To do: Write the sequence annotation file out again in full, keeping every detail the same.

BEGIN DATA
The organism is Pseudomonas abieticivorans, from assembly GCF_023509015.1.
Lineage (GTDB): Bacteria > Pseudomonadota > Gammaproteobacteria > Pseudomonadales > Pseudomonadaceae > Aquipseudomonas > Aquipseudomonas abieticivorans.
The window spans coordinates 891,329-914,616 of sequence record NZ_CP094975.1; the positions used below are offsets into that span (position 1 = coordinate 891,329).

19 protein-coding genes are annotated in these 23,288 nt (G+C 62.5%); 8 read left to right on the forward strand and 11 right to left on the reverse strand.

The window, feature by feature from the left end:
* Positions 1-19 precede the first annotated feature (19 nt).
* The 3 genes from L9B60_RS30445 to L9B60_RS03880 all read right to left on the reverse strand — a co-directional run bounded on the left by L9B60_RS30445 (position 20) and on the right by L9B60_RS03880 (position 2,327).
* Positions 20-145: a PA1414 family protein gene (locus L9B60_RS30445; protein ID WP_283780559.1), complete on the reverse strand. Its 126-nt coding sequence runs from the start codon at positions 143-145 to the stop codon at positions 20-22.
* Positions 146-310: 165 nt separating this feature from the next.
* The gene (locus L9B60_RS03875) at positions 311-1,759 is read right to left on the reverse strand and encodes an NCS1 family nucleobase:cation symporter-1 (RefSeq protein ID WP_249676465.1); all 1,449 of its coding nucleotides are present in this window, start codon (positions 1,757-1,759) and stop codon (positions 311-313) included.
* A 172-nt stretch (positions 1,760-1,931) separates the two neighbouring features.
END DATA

The organism is Pseudomonas abieticivorans, from assembly GCF_023509015.1.
Lineage (GTDB): Bacteria > Pseudomonadota > Gammaproteobacteria > Pseudomonadales > Pseudomonadaceae > Aquipseudomonas > Aquipseudomonas abieticivorans.
The window spans coordinates 891,329-914,616 of sequence record NZ_CP094975.1; the positions used below are offsets into that span (position 1 = coordinate 891,329).

19 protein-coding genes are annotated in these 23,288 nt (G+C 62.5%); 8 read left to right on the forward strand and 11 right to left on the reverse strand.

The window, feature by feature from the left end:
* Positions 1-19 precede the first annotated feature (19 nt).
* The 3 genes from L9B60_RS30445 to L9B60_RS03880 all read right to left on the reverse strand — a co-directional run bounded on the left by L9B60_RS30445 (position 20) and on the right by L9B60_RS03880 (position 2,327).
* Positions 20-145: a PA1414 family protein gene (locus L9B60_RS30445; protein ID WP_283780559.1), complete on the reverse strand. Its 126-nt coding sequence runs from the start codon at positions 143-145 to the stop codon at positions 20-22.
* Positions 146-310: 165 nt separating this feature from the next.
* The gene (locus L9B60_RS03875) at positions 311-1,759 is read right to left on the reverse strand and encodes an NCS1 family nucleobase:cation symporter-1 (RefSeq protein ID WP_249676465.1); all 1,449 of its coding nucleotides are present in this window, start codon (positions 1,757-1,759) and stop codon (positions 311-313) included.
* A 172-nt stretch (positions 1,760-1,931) separates the two neighbouring features.